Cruising the sky for speeders

Tobias Romaniuk
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Chopper helps police keep speeds down

An RCMP helicopter arcs across the treetops, lining up with the Trans-Canada Highway and following the black ribbon of asphalt.

Const. Stephan Remillard sits beside the pilot looking for speeding vehicles.

Together with a team of officers in vehicles spread out in both directions along the highway, the helicopter can quickly spot speeders on a stretch of road far longer than anything an officer on the ground could hope to see.

At the Foxtrap weigh scales before the helicopter takes off on patrol, Remillard explains what he will be doing in his role as the eye in the sky.

“I’m using a stopwatch, and we have preset markers at 500 metres. We clock the vehicles through those quadrants and basically it’s simple physics.”

Using a few calculations, Remillard figures out a vehicle’s speed and, if it’s speeding, radios a description of the vehicle to a police cruiser waiting on the highway.

The helicopter is just one more tool in traffic enforcement, said Cpl. Tony Young.

Officers also use handheld radar units and radar units mounted in their cars.

“All these little tools that we have are basically used to enforce (speed limits) and try to get people to slow down on our highways,” he said.

The posted speed limit is a top speed, but weather conditions may make that speed unsafe. It all comes down to the experience and comfort level of the driver, said Young.

“A safe speed is really very subjective to the weather conditions, the road conditions and to the driver’s own experience,” he said.

In the winter, with slippery roads, a safe driving speed might be 70 kilometres, said Young, but that depends on the driver.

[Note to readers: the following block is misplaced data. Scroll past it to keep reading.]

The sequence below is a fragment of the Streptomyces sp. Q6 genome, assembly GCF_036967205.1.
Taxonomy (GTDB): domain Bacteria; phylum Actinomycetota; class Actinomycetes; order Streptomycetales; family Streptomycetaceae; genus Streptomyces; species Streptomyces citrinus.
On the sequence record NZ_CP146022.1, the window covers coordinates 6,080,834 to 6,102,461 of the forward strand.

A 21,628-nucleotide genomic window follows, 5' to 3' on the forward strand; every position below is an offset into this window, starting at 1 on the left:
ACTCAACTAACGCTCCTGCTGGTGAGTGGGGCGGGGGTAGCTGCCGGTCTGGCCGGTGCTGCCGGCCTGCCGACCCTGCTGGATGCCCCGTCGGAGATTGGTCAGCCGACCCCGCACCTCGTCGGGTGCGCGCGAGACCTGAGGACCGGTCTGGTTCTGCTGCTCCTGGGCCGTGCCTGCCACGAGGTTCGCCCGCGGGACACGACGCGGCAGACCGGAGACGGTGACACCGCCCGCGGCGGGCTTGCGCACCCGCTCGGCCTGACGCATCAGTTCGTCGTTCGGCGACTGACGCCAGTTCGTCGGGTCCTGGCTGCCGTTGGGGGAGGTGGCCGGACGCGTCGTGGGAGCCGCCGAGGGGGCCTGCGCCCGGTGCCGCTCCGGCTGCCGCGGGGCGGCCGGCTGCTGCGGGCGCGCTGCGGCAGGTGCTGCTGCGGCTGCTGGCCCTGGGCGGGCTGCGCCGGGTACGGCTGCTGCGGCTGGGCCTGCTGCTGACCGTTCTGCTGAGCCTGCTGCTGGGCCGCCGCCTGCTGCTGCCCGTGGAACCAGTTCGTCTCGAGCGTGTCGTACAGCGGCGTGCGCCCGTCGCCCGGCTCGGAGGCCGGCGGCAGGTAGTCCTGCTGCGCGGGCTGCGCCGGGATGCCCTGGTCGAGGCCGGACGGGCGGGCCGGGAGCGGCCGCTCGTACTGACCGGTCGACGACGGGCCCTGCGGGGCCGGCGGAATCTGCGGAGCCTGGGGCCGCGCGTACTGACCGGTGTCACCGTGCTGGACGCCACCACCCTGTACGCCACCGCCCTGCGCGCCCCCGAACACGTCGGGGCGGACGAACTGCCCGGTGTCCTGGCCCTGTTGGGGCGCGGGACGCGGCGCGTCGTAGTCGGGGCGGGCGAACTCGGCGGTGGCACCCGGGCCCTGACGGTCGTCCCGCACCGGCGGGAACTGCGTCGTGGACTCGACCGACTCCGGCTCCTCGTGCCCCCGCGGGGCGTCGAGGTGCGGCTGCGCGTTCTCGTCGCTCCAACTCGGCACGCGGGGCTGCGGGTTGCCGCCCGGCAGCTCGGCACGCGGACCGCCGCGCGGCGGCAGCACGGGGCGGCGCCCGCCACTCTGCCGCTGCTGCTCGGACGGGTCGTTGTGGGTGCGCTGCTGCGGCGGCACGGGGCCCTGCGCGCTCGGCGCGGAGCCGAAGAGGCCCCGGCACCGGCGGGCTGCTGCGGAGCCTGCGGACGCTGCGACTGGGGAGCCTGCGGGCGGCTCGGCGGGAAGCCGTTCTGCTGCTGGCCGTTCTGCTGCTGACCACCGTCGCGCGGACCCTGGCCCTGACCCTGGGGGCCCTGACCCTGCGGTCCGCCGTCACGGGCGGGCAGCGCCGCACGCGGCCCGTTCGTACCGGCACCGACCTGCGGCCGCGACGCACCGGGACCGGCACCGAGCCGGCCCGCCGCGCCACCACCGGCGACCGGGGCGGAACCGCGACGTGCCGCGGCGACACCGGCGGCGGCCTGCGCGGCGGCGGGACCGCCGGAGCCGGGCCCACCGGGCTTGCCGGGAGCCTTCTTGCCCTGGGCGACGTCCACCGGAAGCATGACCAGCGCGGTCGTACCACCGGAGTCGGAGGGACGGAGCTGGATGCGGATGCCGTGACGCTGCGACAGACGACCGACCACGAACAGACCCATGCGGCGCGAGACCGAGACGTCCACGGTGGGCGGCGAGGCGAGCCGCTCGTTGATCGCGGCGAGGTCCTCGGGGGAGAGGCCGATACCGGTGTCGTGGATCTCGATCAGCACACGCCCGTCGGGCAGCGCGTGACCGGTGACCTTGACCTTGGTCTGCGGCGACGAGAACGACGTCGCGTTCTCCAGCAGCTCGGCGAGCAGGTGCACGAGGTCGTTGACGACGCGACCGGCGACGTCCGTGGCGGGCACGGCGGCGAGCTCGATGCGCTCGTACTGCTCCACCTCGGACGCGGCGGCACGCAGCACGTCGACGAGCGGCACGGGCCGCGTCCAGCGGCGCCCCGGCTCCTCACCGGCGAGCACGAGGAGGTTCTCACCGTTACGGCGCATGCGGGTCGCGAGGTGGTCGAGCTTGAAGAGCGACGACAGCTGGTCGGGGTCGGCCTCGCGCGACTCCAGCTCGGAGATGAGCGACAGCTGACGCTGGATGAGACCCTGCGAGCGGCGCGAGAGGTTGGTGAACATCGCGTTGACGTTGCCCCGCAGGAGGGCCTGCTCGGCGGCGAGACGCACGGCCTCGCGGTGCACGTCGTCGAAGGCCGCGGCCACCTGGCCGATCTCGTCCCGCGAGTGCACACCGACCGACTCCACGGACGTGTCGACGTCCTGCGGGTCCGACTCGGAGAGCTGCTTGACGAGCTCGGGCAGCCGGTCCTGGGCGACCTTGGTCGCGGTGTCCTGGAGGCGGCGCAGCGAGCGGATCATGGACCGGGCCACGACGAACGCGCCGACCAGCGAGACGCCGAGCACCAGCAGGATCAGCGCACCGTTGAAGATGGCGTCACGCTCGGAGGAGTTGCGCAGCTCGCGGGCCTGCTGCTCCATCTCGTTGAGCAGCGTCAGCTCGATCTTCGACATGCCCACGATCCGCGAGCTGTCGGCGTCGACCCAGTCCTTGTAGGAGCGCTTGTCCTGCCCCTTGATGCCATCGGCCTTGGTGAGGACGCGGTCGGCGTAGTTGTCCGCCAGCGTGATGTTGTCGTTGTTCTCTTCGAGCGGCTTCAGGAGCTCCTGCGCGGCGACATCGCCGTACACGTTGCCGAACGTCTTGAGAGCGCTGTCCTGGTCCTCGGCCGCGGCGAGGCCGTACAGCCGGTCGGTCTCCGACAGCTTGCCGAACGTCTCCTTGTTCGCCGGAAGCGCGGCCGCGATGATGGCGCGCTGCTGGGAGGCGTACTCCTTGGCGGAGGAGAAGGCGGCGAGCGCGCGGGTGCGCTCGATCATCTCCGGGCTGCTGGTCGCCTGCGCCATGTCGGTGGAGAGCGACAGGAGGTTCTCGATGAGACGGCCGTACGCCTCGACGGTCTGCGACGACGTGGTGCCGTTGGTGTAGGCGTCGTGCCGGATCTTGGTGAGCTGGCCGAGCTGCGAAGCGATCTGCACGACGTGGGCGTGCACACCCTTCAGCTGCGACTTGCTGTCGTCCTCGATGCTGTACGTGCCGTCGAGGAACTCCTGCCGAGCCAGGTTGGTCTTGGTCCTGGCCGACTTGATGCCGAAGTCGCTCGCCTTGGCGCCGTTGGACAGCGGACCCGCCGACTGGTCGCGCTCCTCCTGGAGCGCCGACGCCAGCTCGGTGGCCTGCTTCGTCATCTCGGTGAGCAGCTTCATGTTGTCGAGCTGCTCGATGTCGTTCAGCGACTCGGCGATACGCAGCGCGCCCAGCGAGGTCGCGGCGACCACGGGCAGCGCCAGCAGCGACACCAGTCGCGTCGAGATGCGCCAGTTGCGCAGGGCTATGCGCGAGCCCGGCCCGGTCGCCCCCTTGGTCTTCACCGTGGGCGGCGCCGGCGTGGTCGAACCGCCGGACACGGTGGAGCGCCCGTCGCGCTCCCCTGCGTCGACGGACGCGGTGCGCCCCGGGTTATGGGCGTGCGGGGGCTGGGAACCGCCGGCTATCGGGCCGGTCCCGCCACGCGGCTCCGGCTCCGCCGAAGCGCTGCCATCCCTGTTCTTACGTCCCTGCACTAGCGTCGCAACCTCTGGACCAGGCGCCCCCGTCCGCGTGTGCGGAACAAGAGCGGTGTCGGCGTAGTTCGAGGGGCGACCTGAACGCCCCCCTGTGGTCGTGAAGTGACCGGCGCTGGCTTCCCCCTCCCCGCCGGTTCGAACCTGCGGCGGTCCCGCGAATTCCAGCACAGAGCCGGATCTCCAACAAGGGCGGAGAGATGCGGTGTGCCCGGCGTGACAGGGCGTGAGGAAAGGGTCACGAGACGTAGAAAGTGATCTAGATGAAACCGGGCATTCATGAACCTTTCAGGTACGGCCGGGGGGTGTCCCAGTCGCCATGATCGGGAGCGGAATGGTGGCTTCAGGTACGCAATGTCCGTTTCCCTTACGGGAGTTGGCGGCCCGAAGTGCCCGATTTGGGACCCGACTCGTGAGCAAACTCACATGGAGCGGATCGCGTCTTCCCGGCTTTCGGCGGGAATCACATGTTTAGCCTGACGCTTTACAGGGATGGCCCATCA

No matter the conditions, 160 kilometres an hour is not a safe speed on the Trans-Canada Highway, said Young, adding that such speeds are not rare.

“The speeds are very high and we see it at all times of the day, from five o’clock in the morning to late at night. And when I say high I mean 150, 160,” he said.

If a moose were to step onto the road there would be little time to react at that speed, and the stopping distance would be greatly increased, he said.

tobias.romaniuk@thetelegram.com

Organizations: Trans-Canada Highway, RCMP

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Recent comments

  • California Pete from NFLD
    June 27, 2012 - 12:27

    Let me see. Down here in California it adds up quick 15 MPH over the posted 75 = $ 475.00 Solo in Diamon lane $ 425.00 Total = 900.00 It sure makes you think twice But then the CHP use fixed wing single engine planes and timing marks on the freeway and are in direct communication with the black and white on the ground. Enjoy your ride and have a nice day he tells you after reciving your bill

    • David
      June 27, 2012 - 15:54

      If you want to use California as an analogy, here's something else: that state is bankrupt. How about Montana and Texas? Make all the uninformed smug comments about "Rednecks" all you want ---- and that IS rich, coming from this place!! ---- but people have a lot more deep, genuine pride in those places than people do here. Their policy is: If you get caught, we'll write you a great big ticket. But there's lots of near-empty roads here, and if you want to kill yourself in a car, there's really nothing we can do to stop you.

  • David
    June 27, 2012 - 11:37

    This is nothing more than an extravagant 'job perk', a complete waste of public money so that selected officers can be rewarded with a little novetly and a bit of fun under the thin disguise of "professional training". The RCMP are extremely well paid already for the patheitically bad job this "police force" cdoes, and are lucky to have a job at all. Making it into a public PR news item as they have is a VERY stupid idea, with all the backlash obvious. But then, I wouldn't expect anytihng less from the geniuses at the RCMP.

  • saelcove
    June 27, 2012 - 10:39

    this must be a joke, why bother no one pays fine

  • Calvin
    June 27, 2012 - 10:39